Civic Center Park, like many of Denver, CO developments, went through a long and tumultuous public process before ground was broken. Many early Denverites like Mayor Robert Speer had grand visions for the events, artwork, and cultural exhibits the park would represent and host.
Its history can be traced back to 1878 when Mayor Richard Sopris created a plan for two city parks to be connected by a tree-lined boulevard. In 1890, when the State Capitol and its surrounding park were built, more concrete plans for a larger park complex were originated, heavily influenced by the City Beautiful movement and Mayor Speer’s vision. It continued to evolve through 1932 when the City and County building was finished. Between the completion of the two imposing buildings to the east and west, smaller structures like the Carnegie Library from 1909, now known as the McNichols Center, and the Voorhies Memorial and Greek Amphitheater both from 1919, were built.
But Civic Center Park did not go up in a vacuum. An early map shows that the plots of land where the Carnegie Library and the U.S. Mint stood were flanked by mostly brick buildings and livery stables in 1903. Electric railways ran along Broadway, winding between warehouses and businesses. Creating the Civic Center meant buying the land and razing these buildings to the ground. There were protests and debates about which blocks to buy, how much to spend, and the arduous task of connecting downtown’s 45-degree grid with the north-south direction of the rest of the city. Business owners and other influential Denverites quickly began squabbling over the cost of connecting the already-completed statehouse and its 20-acre park to an official Civic Center.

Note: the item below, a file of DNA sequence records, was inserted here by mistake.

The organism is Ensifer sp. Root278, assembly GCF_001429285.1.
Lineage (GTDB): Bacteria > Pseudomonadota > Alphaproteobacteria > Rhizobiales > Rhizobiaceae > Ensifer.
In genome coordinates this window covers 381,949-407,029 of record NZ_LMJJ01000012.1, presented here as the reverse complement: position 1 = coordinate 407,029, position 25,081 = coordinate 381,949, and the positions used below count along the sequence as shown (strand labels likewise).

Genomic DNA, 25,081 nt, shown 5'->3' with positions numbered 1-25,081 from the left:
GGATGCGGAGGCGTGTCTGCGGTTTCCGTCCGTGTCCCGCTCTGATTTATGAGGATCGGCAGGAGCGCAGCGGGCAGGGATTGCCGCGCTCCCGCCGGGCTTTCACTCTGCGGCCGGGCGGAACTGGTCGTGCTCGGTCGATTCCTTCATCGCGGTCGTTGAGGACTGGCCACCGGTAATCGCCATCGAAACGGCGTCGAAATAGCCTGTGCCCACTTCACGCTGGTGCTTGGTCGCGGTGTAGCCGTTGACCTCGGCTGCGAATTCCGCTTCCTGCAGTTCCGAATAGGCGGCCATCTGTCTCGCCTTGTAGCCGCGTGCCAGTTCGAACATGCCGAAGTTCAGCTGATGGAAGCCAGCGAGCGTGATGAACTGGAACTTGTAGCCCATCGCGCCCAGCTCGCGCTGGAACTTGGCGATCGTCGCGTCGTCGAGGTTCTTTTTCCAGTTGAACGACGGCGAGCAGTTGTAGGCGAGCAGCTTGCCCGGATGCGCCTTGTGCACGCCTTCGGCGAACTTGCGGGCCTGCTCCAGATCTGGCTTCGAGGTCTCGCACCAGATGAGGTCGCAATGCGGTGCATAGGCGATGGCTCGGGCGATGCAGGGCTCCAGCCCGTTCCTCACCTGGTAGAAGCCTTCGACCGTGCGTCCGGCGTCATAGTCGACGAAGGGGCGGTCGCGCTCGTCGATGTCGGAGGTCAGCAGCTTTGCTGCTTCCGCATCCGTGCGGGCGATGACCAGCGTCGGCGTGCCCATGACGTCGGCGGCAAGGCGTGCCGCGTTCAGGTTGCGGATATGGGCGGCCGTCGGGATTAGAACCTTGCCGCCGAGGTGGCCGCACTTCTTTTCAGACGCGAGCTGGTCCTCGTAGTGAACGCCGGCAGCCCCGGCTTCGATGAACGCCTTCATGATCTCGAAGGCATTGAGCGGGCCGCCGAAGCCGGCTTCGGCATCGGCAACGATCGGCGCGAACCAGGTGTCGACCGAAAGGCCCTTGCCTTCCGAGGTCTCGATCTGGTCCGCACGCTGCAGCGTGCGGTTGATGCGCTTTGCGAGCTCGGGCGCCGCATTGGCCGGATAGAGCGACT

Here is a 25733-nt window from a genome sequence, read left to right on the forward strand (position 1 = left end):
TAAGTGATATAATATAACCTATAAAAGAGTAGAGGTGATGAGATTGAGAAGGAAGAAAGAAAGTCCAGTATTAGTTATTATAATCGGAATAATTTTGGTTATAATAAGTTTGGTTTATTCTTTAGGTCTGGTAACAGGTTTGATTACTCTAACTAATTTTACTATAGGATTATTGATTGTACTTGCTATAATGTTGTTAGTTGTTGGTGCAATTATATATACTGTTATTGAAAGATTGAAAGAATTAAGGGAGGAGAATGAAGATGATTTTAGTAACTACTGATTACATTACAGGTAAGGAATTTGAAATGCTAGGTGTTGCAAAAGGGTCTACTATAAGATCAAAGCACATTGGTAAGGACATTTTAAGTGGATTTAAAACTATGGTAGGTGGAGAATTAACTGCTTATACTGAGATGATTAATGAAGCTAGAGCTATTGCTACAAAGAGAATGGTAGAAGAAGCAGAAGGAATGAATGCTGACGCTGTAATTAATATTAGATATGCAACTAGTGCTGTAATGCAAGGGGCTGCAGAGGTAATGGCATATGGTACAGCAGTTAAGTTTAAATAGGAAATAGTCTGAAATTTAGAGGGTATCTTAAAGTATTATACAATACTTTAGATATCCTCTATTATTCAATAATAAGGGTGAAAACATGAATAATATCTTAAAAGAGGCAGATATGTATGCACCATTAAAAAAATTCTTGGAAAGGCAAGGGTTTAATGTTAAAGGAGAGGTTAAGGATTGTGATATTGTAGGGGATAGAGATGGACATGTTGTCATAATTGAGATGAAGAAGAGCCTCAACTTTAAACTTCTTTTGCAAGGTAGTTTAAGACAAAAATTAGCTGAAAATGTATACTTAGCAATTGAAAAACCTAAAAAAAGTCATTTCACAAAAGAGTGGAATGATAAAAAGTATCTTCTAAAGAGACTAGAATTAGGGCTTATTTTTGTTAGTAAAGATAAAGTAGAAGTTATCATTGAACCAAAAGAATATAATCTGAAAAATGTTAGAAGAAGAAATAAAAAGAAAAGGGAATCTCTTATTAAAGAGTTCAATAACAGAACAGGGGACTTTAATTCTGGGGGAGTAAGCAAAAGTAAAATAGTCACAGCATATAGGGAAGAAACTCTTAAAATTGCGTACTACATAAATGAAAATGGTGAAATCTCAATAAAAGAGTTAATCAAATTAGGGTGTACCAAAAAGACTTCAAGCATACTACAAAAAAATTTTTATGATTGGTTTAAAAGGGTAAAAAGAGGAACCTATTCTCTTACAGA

In 1908, it is feared that the largest civic center plans would effectually prevent the growth of the business district out Broadway, Acoma, and Bannock streets. Nothing should be done to prevent the spread of business. In 1909, the city of Denver voted on beginning land acquisition, and after two years of court battles with opponents, the Colorado Supreme Court allowed the process to begin. The city bought the land it needed for $1.8 million. A drawing by the sculptor Frederick MacMonnies in 1907, laid out the park much as it is today.
The European-style row homes surrounding the Civic Center and the massive fountain in the center may not behave materialized, but the Voorhies Memorial, Greek Theater, McNichols Center, and the City and County building came to be much like the proposal imagined, even though the final buildings wouldn’t begin construction until decades later.
Furthermore, in the mid-2000s, proposals to redevelop parts of Civic Center Park inspired heated debates and indicated that something needed to be done to preserve the century-old space, which the nonprofit Colorado Preservation Inc. listed as one of the state’s endangered places in 2007. In 2009 Denver’s Landmark Preservation Commission approved new design guidelines for Civic Center, and that year the city used $9 million from the Better Denver bond program to fund a rehabilitation project focused on restoring the park’s structures, walkways, and landscaping. By 2011 Colorado Preservation declared that the park had been saved.
The Civic Center Conservancy, a private nonprofit established in 2004 to help revitalize the area, now organizes a weekly outdoor café with food trucks during the summer as well as an outdoor film series, a fitness series, and other programs. Civic Center Park continues to serve as the symbolic heart of the city, home to festivals such as A Taste of Colorado, the 420 Rally, and Super Bowl victory celebrations as well as political demonstrations and protests.
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